Why STEM?

What working in stem can do for you

Because its fields are at the forefront of creating distinctive solutions, STEM careers provide you with a perfect opportunity to be innovative. Cutting-edge technology is continuously developing as we see new fields gain significant momentum, such as robotics and artificial intelligence. It is clear that people within STEM are given the freedom to create exciting new ideas and allows for new research to evolve well into the future.

This also means that work within STEM can have a significant impact on society. Sciences, technology, engineering and mathematics are all part of people’s everyday lives, from the smartphone in your pocket to medical treatments in hospitals.

But being a woman in STEM itself has an influence. With women significantly underrepresented within STEM, its industries considerably lack the diversity they need to thrive. The only way to tackle this issue is to bring more talented women into the world of STEM so they can contribute their variety of knowledge and skills to create a wholly effective workforce.

This event will enable you to:

HEAR FROM WOMEN WORKING IN STEM

With the vast amount of opportunities within STEM, its fields allow you to develop your career in many different directions. Hear from some women who have made the most of these opportunities and gain some insight into what it is really like to work in STEM as a woman.

Judith Rubinstein

Director of Regulatory Data

My job involves a lot of attention to detail and looking at different data points, but when I do it I can see how everything tells a story. I work in pharmaceutical data, and I’m always interested to see the kinds of things that we can do now. In the last two years we cured a virus! Cured! If you had told me that we could do that when I was in high school, I would have laughed. But it opens up so many possibilities to treat all kinds of illness… There is real potential to help people here.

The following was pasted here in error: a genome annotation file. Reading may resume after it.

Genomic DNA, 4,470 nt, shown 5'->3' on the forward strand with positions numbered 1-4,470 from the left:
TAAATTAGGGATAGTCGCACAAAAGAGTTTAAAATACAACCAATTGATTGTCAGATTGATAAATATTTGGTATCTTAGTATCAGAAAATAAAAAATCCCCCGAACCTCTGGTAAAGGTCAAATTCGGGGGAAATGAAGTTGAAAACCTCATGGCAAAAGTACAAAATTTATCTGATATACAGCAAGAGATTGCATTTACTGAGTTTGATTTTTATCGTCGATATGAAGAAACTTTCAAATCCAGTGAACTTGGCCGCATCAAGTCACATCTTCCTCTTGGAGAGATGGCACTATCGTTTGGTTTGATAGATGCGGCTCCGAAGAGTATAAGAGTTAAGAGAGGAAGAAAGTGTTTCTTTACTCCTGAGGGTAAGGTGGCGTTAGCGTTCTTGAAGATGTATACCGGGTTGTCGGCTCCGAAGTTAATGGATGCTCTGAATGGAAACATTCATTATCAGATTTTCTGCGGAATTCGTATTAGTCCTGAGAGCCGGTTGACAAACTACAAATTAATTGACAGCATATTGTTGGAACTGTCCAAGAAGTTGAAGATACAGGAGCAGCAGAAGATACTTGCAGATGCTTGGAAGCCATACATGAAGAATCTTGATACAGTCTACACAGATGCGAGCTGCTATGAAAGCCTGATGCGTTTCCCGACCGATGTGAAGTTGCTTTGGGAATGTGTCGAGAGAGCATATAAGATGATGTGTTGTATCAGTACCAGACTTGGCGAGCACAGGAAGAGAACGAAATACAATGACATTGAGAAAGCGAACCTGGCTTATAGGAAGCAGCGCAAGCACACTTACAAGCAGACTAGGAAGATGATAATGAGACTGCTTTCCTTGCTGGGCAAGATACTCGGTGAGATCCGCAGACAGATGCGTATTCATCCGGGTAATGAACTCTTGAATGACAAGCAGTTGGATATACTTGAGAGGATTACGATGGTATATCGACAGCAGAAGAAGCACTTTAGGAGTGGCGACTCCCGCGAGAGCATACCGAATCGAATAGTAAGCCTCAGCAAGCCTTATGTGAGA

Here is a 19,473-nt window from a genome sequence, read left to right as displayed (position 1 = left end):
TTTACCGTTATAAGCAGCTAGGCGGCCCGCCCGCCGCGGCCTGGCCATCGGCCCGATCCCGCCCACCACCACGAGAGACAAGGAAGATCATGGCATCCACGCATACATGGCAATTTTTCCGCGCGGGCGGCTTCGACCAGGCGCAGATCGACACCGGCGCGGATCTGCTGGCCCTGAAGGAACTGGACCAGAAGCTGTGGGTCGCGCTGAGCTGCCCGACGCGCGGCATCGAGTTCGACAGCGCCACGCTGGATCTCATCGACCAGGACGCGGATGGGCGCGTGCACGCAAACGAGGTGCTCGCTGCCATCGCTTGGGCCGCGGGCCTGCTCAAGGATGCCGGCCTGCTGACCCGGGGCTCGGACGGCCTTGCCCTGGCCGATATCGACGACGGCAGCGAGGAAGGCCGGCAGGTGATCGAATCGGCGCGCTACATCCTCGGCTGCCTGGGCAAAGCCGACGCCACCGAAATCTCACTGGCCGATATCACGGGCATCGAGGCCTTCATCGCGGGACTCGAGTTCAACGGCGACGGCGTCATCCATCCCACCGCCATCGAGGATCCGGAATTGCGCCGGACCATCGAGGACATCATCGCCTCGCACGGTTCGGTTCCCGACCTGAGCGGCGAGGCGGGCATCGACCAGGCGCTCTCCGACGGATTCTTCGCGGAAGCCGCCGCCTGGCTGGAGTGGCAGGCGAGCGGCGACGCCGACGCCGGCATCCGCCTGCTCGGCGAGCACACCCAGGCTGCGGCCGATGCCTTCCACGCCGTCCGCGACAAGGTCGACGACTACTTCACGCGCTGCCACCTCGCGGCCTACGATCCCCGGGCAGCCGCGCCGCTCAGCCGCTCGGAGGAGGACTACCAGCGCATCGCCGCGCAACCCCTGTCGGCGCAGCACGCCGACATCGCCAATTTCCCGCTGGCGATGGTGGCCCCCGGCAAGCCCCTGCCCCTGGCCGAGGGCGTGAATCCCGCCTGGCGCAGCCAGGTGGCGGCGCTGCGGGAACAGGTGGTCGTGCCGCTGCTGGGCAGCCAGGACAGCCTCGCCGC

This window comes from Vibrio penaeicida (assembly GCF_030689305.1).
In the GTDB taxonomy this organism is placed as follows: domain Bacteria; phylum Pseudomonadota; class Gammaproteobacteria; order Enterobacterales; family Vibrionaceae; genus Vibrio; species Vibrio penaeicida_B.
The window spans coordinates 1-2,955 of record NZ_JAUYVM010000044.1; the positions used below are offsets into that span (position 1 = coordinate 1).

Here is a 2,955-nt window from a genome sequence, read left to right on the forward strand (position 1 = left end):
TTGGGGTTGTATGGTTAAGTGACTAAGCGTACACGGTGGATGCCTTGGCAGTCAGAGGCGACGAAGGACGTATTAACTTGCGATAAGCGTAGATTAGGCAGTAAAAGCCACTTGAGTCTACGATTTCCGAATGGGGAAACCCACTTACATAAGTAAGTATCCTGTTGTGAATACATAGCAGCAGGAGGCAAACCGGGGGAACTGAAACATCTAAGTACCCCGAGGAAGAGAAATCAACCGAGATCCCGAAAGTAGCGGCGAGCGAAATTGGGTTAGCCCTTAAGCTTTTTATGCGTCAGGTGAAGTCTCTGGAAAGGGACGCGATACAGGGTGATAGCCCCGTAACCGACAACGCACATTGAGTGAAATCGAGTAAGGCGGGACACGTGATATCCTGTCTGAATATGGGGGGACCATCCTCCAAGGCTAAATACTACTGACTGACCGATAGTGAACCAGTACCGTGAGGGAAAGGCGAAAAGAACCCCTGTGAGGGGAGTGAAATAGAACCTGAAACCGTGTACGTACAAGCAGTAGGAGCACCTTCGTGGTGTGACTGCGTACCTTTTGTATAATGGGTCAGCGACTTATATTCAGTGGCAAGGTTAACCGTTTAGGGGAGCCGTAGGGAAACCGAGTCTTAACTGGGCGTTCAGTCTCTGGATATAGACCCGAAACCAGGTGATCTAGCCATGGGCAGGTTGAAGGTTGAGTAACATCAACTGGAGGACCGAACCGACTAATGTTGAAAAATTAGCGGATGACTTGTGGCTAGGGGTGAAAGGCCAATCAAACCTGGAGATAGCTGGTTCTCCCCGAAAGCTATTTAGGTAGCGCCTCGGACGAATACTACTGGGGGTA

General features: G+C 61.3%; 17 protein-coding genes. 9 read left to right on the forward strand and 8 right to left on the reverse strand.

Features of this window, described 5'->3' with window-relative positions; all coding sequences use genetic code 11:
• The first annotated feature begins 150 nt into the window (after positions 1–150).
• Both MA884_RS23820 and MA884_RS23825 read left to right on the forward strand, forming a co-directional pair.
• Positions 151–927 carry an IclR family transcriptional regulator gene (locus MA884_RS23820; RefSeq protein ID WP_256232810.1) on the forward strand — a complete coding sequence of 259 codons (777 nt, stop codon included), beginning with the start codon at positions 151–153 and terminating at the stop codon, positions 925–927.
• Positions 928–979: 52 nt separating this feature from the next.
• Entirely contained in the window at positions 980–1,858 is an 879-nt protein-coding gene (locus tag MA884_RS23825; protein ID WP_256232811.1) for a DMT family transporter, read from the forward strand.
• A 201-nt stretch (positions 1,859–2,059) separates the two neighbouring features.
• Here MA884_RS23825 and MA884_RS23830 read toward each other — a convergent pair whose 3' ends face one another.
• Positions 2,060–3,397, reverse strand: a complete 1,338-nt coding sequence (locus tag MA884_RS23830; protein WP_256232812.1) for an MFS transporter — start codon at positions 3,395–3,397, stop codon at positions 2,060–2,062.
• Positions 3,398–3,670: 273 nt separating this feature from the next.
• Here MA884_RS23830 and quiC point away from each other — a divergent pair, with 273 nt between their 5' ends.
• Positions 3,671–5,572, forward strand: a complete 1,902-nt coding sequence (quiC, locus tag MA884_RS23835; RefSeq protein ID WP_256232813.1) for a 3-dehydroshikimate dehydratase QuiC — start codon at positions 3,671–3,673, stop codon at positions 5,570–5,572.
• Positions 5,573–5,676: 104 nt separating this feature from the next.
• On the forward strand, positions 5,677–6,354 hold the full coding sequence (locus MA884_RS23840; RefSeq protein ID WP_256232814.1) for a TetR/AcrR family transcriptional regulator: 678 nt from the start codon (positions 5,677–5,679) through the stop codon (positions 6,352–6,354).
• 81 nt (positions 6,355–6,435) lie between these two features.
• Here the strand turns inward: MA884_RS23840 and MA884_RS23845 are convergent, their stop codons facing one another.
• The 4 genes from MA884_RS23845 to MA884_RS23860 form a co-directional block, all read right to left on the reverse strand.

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Professor Soraya Dhillon MBE

Dean, School of Life and Medical Science at the University of Hertfordshire

In 2004 I was appointed by the University of Hertfordshire to establish and lead a New School of Pharmacy. During this time, I developed a suite of postgraduate programmes, established a research infrastructure, lead a successful Research Assessment Exercise submission in 2008, and developed two research centres in 2011… [Additionally], during my 10 years [as a Chairman of an] NHS Trust, we transformed the organisation from being a district general hospital to being the 1st Foundation Trust in Bedfordshire, Hertfordshire and Buckinghamshire in 2006.

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